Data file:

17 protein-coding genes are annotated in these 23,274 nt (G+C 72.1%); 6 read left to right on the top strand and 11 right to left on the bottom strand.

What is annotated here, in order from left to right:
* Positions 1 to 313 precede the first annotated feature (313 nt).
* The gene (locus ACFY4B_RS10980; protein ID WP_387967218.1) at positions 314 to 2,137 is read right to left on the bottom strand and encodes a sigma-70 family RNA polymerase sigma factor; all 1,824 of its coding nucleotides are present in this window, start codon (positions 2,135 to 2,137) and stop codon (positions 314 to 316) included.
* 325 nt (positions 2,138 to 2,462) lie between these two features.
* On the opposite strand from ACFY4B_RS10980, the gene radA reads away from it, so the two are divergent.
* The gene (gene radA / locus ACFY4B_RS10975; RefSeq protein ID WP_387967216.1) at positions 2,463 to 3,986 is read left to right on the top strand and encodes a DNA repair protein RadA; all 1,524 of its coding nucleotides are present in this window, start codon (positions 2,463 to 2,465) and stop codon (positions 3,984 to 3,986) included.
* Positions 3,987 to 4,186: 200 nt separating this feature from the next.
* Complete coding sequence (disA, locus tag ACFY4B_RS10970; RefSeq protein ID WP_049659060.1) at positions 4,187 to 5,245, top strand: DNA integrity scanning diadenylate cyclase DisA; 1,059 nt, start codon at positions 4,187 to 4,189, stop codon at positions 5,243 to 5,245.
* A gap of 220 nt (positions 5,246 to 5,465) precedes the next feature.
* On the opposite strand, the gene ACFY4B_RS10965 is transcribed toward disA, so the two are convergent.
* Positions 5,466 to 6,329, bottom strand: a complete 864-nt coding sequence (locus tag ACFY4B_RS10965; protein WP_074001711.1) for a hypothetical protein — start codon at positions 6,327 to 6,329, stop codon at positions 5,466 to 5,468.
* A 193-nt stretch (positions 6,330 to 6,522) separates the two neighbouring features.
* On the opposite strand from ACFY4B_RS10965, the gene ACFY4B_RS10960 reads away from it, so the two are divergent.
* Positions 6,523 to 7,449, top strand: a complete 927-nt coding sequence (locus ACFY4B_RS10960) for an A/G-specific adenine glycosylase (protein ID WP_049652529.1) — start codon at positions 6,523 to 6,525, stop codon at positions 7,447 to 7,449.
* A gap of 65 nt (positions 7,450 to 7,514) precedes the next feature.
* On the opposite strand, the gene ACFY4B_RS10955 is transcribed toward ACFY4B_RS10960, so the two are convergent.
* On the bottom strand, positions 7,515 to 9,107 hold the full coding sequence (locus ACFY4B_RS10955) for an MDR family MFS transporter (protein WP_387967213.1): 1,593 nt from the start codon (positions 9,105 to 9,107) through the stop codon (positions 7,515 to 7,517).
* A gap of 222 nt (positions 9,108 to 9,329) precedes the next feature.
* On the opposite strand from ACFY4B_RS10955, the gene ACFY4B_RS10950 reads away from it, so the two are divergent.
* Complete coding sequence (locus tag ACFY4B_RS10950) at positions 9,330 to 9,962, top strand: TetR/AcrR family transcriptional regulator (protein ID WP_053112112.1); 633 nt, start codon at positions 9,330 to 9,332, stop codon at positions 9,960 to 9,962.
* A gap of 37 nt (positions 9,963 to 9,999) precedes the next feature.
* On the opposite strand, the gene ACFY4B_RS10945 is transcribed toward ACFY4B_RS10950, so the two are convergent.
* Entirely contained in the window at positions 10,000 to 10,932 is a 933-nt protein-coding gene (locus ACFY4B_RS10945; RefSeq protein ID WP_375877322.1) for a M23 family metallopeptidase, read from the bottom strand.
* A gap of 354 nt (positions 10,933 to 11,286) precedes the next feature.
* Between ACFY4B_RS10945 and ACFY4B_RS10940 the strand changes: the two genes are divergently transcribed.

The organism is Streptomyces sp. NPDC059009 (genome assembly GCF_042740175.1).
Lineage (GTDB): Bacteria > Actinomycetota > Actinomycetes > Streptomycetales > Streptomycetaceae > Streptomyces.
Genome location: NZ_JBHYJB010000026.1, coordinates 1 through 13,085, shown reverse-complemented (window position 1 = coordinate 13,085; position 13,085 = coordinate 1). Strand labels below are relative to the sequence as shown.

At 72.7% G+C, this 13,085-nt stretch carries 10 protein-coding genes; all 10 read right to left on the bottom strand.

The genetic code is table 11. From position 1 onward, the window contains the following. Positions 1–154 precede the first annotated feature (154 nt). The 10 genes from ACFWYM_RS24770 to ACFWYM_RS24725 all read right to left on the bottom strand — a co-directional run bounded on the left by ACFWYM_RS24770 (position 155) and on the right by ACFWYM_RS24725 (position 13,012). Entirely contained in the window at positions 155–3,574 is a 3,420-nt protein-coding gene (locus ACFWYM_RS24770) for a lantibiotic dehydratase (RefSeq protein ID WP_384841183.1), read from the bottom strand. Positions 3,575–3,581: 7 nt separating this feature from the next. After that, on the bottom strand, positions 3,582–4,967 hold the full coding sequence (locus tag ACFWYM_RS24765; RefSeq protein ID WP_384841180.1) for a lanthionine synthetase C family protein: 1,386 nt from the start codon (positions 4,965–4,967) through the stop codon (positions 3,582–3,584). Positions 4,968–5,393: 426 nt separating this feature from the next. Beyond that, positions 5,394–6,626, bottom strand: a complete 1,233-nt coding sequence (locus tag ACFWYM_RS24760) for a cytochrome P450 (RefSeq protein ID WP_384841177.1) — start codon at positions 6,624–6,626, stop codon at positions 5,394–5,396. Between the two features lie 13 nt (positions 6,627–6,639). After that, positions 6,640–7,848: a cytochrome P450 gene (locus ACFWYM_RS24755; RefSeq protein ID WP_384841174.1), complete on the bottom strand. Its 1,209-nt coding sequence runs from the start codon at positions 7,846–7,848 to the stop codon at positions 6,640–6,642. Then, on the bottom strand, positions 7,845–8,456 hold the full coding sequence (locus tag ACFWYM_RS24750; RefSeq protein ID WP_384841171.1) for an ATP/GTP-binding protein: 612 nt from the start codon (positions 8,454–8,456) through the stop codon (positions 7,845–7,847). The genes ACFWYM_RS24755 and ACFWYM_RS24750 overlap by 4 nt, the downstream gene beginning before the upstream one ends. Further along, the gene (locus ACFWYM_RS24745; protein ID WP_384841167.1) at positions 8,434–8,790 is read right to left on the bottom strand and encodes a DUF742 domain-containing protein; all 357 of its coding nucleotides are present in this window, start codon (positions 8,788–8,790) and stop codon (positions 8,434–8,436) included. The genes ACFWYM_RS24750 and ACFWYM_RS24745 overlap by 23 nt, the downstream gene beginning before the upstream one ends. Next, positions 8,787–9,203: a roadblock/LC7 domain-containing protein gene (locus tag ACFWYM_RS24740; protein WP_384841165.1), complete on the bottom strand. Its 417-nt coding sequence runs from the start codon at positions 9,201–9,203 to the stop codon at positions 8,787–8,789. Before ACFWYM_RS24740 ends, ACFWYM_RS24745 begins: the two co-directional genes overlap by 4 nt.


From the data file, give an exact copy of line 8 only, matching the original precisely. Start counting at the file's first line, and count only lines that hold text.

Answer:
* Positions 3,987 to 4,186: 200 nt separating this feature from the next.